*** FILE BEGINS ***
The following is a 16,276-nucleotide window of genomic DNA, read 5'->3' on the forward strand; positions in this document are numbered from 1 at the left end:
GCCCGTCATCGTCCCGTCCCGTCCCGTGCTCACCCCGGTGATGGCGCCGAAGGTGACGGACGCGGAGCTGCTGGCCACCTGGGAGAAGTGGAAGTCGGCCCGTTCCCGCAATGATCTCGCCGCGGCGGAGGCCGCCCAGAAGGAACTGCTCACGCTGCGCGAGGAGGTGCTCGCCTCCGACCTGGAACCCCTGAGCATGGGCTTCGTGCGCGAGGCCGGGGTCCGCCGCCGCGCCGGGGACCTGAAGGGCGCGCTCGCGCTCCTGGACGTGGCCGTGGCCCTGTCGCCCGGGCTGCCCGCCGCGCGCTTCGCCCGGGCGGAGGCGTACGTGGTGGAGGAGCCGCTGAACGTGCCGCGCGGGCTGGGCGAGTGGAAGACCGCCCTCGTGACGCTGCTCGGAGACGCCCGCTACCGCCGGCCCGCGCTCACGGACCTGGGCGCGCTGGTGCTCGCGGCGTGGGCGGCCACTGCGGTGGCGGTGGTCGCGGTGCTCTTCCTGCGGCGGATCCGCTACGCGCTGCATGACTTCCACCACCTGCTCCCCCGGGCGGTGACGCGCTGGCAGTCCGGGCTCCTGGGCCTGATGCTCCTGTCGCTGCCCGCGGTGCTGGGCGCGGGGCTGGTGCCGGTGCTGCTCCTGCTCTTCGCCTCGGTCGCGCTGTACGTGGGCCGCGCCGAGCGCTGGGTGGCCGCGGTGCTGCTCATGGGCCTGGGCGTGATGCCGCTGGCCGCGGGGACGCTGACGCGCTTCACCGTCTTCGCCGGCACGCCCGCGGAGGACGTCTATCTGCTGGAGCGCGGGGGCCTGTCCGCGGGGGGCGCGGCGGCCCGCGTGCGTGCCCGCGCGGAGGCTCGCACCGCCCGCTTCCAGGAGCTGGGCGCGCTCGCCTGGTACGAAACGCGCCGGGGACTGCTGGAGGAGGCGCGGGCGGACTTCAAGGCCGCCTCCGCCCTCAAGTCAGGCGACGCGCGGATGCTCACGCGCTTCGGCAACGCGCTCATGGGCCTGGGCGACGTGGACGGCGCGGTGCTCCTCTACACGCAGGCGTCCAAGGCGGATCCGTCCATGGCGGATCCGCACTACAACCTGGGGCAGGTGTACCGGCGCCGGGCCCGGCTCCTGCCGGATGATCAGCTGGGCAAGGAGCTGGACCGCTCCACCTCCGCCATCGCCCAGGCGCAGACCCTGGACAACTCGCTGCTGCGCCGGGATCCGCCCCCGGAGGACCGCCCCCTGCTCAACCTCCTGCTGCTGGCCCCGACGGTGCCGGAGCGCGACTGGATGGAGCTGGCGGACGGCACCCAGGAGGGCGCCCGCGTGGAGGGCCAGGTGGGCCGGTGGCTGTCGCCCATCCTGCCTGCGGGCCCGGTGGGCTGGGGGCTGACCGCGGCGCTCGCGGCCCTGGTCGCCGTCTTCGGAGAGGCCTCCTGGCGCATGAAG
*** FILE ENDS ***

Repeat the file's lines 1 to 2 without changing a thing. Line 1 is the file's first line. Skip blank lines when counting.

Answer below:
The following is a 16,276-nucleotide window of genomic DNA, read 5'->3' on the forward strand; positions in this document are numbered from 1 at the left end:
GCCCGTCATCGTCCCGTCCCGTCCCGTGCTCACCCCGGTGATGGCGCCGAAGGTGACGGACGCGGAGCTGCTGGCCACCTGGGAGAAGTGGAAGTCGGCCCGTTCCCGCAATGATCTCGCCGCGGCGGAGGCCGCCCAGAAGGAACTGCTCACGCTGCGCGAGGAGGTGCTCGCCTCCGACCTGGAACCCCTGAGCATGGGCTTCGTGCGCGAGGCCGGGGTCCGCCGCCGCGCCGGGGACCTGAAGGGCGCGCTCGCGCTCCTGGACGTGGCCGTGGCCCTGTCGCCCGGGCTGCCCGCCGCGCGCTTCGCCCGGGCGGAGGCGTACGTGGTGGAGGAGCCGCTGAACGTGCCGCGCGGGCTGGGCGAGTGGAAGACCGCCCTCGTGACGCTGCTCGGAGACGCCCGCTACCGCCGGCCCGCGCTCACGGACCTGGGCGCGCTGGTGCTCGCGGCGTGGGCGGCCACTGCGGTGGCGGTGGTCGCGGTGCTCTTCCTGCGGCGGATCCGCTACGCGCTGCATGACTTCCACCACCTGCTCCCCCGGGCGGTGACGCGCTGGCAGTCCGGGCTCCTGGGCCTGATGCTCCTGTCGCTGCCCGCGGTGCTGGGCGCGGGGCTGGTGCCGGTGCTGCTCCTGCTCTTCGCCTCGGTCGCGCTGTACGTGGGCCGCGCCGAGCGCTGGGTGGCCGCGGTGCTGCTCATGGGCCTGGGCGTGATGCCGCTGGCCGCGGGGACGCTGACGCGCTTCACCGTCTTCGCCGGCACGCCCGCGGAGGACGTCTATCTGCTGGAGCGCGGGGGCCTGTCCGCGGGGGGCGCGGCGGCCCGCGTGCGTGCCCGCGCGGAGGCTCGCACCGCCCGCTTCCAGGAGCTGGGCGCGCTCGCCTGGTACGAAACGCGCCGGGGACTGCTGGAGGAGGCGCGGGCGGACTTCAAGGCCGCCTCCGCCCTCAAGTCAGGCGACGCGCGGATGCTCACGCGCTTCGGCAACGCGCTCATGGGCCTGGGCGACGTGGACGGCGCGGTGCTCCTCTACACGCAGGCGTCCAAGGCGGATCCGTCCATGGCGGATCCGCACTACAACCTGGGGCAGGTGTACCGGCGCCGGGCCCGGCTCCTGCCGGATGATCAGCTGGGCAAGGAGCTGGACCGCTCCACCTCCGCCATCGCCCAGGCGCAGACCCTGGACAACTCGCTGCTGCGCCGGGATCCGCCCCCGGAGGACCGCCCCCTGCTCAACCTCCTGCTGCTGGCCCCGACGGTGCCGGAGCGCGACTGGATGGAGCTGGCGGACGGCACCCAGGAGGGCGCCCGCGTGGAGGGCCAGGTGGGCCGGTGGCTGTCGCCCATCCTGCCTGCGGGCCCGGTGGGCTGGGGGCTGACCGCGGCGCTCGCGGCCCTGGTCGCCGTCTTCGGAGAGGCCTCCTGGCGCATGAAG